Antibiotics used to prevent diseases in livestock are creating a world of hurt for humans and the soil we depend on for food. Bacterial resistance to antibiotics is a global health issue. The overuse, underuse, and poor use of these life-saving drugs is rapidly removing them as a treatment option for serious infections in humans—plus bacteria are naturally adaptive.
The Centers for Disease Control and Prevention (CDC) estimated in 2013 that two million people suffer antibiotic-resistant infections each year, and about 23,000 of those people die.
Antibiotic use in livestock and animals adds to a worsening worldwide problem of multi-drug resistant pathogens. A study from Virginia Tech, published in the Proceedings of the Royal Society B, and supported by the US Department of Agriculture, provides fresh information on the dangers of using preventative antibiotics in livestock. Specifically, antibiotic use in dairy and food animals is already driving the development of resistant pathogens, and spurring changes in the soil ecosystem beneath our feet.
About 70% of the antibiotics used in this country are used in livestock and agricultural concerns, mostly to prevent, rather than treat, animal infections. The story is similar in China, where approximately 84% of antibiotic use is attributed to animal agriculture.
Farm animals, like dairy cows, cattle, pigs, and chickens, are commonly given antibiotics to make them grow faster, gain more weight, and allow them to resist infection in overcrowded conditions. In the Virginia Tech study, scientists evaluated 11 dairy farms across the country where cows are routinely given the antibiotic cephapirin to prevent mastitis, a common infection of the udder.
Despite the known threat of antibiotic resistant pathogens, agricultural use of antibiotics increased 24% in the years between 2009 and 2015, according to a December 2016 report from the CDC.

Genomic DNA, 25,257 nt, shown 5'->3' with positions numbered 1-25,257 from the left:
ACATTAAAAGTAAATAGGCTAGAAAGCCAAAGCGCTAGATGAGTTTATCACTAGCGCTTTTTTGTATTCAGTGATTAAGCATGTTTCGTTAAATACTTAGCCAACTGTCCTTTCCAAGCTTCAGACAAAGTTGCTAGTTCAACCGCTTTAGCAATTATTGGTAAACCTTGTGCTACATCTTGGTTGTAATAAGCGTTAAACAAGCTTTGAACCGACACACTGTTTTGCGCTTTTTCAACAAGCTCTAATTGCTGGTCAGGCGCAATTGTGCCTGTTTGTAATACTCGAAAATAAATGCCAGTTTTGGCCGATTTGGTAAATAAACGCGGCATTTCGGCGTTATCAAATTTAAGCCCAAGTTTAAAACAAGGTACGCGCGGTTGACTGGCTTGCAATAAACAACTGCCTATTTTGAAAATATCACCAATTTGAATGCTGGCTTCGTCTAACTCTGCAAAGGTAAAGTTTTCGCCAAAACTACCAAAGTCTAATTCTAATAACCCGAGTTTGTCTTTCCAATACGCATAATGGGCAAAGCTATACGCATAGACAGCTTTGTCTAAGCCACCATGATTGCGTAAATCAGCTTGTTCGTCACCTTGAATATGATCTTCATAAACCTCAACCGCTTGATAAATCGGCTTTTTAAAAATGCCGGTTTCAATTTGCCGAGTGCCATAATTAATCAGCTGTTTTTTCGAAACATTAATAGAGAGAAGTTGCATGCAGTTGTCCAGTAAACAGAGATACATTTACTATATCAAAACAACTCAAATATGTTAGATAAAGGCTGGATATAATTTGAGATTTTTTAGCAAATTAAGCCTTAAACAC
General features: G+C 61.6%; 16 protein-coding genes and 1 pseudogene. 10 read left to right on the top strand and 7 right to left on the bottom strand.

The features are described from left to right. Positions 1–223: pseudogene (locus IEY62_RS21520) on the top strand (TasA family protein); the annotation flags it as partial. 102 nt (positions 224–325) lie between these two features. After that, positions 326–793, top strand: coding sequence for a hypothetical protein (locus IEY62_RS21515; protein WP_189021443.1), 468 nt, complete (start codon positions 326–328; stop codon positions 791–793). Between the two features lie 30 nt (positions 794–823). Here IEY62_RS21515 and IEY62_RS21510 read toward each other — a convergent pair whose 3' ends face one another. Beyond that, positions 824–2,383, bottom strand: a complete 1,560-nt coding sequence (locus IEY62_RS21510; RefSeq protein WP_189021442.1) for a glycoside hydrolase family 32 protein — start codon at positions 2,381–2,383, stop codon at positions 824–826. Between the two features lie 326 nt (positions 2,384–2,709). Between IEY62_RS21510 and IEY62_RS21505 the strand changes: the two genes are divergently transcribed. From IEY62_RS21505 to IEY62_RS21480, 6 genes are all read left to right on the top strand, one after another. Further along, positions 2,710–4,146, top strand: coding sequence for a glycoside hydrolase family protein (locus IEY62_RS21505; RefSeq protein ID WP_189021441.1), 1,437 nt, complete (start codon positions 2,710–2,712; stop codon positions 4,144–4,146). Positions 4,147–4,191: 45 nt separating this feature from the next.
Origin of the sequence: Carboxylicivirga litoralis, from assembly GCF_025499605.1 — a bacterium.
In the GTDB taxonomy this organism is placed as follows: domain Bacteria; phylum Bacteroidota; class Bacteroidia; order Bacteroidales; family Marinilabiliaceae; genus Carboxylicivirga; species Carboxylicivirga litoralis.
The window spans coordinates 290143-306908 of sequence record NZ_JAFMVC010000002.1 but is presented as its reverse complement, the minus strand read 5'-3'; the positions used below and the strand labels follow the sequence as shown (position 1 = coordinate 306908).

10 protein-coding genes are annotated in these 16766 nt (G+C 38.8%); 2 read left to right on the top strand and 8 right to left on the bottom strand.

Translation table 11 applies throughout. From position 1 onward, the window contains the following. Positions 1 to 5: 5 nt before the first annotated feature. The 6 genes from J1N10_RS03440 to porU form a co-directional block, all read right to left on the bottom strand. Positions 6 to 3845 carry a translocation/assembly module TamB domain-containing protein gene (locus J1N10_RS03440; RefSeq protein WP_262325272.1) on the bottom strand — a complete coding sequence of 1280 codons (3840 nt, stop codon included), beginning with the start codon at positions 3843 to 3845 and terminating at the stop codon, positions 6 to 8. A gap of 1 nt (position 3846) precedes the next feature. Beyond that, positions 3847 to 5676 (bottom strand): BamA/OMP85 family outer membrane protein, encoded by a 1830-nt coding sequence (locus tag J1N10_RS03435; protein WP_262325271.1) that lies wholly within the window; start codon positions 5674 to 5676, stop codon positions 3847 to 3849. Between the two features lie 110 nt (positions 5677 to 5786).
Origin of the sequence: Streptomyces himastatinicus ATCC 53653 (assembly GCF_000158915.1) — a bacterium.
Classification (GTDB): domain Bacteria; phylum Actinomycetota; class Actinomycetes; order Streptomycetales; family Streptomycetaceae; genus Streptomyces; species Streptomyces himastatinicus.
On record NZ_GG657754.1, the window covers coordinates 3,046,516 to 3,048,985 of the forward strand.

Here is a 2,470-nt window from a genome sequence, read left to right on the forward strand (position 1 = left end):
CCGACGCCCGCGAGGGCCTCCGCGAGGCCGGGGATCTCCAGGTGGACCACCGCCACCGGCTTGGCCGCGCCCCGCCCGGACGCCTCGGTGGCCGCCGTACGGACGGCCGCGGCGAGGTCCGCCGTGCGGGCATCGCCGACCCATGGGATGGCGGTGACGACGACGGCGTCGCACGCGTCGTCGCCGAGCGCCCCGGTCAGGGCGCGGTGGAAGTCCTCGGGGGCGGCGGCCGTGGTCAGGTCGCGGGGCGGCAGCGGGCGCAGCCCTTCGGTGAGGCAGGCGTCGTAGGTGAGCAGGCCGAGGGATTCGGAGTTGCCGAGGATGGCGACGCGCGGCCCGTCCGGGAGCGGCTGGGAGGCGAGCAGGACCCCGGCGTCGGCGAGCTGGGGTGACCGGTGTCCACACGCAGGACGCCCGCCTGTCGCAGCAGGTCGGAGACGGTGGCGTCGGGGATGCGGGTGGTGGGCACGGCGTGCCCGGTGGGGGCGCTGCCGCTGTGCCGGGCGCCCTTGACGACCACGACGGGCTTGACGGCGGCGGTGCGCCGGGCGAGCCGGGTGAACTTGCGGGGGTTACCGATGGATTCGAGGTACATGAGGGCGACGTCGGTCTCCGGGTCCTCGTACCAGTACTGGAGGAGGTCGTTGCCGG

In a move that is better late than never, the US Food and Drug Administration has restricted use of antibiotics that are used for treating human disease in food animals in early 2017. The new rules intend to halt the use of "medically important" (which means antibiotics used in humans) drugs in livestock for preventative purposes. The rules apply only to antibiotics used by humans and require supervision of a veterinarian if an animal is to be treated with a restricted drug.
A primary threat exists in the shift of bacterial colonies in the soil contaminated with manure. The antibiotic given to the cows, cephapirin, is no longer used for humans, so it is not considered a "medically-important" antibiotic. But it is a first-generation member of a class of antibiotics called cephalosporins. Antibiotics from this group were long used to treat sexually transmitted diseases like gonorrhea, but the infection has become increasingly resistant.
Cephalosporins are still used to treat a diverse number of human respiratory and other infections. In this study, antibiotics in the cow manure triggered dominating populations of a class of cephalosporin-resistant bacteria known as Acinetobacter. This family of bacteria harbors dangerous members that are responsible for healthcare-associated infections (HAIs), and can cause serious respiratory, blood, and other illnesses.